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The number of displaced people in the world exceeds 70 million…

In 2018, the number of people fleeing wars, persecutions and conflicts has exceeded 70 million, which is the highest figure recorded in almost 70 years. This is reported by UNHCR on World Refugee Day.

The UNHCR Global Trends Report, published today, shows that almost 70.8 million people are currently displaced. For comparison, this figure is twice higher than 20 years ago, 2.3 million more than a year ago, and corresponds to the average population of Thailand and Turkey.
There are three major groups in the 70.8 million number listed in the Global Trends report. The first group is refugees, people who have to flee their country because of conflicts, wars or persecutions. In 2018, the number of refugees worldwide has reached 25.9 million, more than 500,000 in 2017. This total number includes 5.5 million Palestinians, who are under the auspices of the United Nations Relief and Works Agency.

 

The second group is asylum seekers, people who are outside the country of origin and receive international protection by waiting for the result of their application for refugee status. By the end of 2018, 3.5 asylum seekers were registered worldwide.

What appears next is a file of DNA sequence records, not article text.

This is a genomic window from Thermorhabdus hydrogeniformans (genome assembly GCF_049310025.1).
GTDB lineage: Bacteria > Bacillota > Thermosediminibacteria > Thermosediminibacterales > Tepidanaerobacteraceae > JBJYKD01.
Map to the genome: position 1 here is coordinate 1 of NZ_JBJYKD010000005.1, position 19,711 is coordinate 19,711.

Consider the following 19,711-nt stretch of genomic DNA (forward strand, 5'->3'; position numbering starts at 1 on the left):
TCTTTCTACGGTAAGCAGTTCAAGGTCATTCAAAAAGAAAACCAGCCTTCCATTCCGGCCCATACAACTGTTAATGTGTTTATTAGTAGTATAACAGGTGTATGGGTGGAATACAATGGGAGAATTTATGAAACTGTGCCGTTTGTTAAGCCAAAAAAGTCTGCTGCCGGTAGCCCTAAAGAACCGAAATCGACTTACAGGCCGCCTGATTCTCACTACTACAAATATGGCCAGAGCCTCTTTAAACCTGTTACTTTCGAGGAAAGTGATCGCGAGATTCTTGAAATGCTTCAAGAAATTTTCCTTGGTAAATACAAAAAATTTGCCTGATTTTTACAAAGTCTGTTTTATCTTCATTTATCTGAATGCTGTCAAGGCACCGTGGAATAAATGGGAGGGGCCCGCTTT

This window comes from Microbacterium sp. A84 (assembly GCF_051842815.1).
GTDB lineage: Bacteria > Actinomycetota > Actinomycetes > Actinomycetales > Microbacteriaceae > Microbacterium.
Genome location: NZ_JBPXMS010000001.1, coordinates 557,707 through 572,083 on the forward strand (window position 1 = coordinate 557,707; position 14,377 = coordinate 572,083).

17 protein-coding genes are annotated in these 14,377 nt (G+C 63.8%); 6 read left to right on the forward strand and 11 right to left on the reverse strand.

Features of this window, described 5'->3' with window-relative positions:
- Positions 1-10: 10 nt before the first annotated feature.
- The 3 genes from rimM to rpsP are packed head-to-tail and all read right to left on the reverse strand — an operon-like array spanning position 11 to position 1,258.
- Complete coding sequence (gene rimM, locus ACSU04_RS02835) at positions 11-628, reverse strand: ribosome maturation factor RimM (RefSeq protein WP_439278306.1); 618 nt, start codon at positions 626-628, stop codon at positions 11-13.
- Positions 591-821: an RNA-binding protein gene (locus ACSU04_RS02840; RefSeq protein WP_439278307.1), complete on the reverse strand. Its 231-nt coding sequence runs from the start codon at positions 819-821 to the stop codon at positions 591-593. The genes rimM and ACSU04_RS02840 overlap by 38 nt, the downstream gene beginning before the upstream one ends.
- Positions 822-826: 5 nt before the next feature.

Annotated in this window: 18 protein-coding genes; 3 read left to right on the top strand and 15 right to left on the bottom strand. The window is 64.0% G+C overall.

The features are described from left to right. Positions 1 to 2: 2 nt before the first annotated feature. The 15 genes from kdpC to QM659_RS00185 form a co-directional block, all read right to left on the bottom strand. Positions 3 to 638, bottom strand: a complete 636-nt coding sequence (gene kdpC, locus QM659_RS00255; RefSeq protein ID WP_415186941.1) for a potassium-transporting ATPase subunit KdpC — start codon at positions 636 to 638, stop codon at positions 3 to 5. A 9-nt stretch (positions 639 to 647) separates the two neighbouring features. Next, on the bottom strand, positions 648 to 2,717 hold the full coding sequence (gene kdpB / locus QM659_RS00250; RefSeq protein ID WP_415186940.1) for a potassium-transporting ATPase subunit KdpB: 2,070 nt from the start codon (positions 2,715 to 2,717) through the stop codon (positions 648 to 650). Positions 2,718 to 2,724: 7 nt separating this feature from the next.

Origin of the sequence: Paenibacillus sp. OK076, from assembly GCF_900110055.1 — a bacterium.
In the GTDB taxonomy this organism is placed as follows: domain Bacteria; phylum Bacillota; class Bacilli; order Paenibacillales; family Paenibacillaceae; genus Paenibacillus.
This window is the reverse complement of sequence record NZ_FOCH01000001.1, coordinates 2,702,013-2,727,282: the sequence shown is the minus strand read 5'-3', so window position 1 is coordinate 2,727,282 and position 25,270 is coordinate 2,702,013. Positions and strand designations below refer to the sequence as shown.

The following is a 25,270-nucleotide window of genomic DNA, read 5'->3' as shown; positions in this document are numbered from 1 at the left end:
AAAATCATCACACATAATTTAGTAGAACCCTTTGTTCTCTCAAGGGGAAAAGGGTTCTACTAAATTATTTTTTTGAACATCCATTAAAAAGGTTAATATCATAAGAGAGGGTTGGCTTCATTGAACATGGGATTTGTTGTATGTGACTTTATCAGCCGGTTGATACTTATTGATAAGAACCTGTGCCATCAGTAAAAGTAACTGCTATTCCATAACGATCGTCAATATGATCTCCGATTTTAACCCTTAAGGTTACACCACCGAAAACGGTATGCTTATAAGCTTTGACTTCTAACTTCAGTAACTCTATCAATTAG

The third and largest group, whose number is 41.3 million, is people who have been deported inside their own country. a group called internally displaced persons or IDPs.

 

The total increase in deportations continues to exceed the level of opportunities for displaced people to find solutions. The best solution for refugees is to return home voluntarily, in safe and dignified terms. Other solutions include integrating host communities or resettlement in a third country. However, only 92,400 refugees have been resettled in 2018, with less than 7 percent of those who have been resettled. About 593,800 refugees were able to return home, while 62,600 were subjected to immigration.

 

“In any refugee situation, wherever it may be, no matter how longer it takes, it is necessary to focuse on the elimination of solutions and obstacles so that people can return home,” says UN High Commissioner for Refugees Philip Grande. “This is a tough job in which UNHCR is always involved, but also requires the unification of all countries for the common good. This is one of the greatest challenges of our times.

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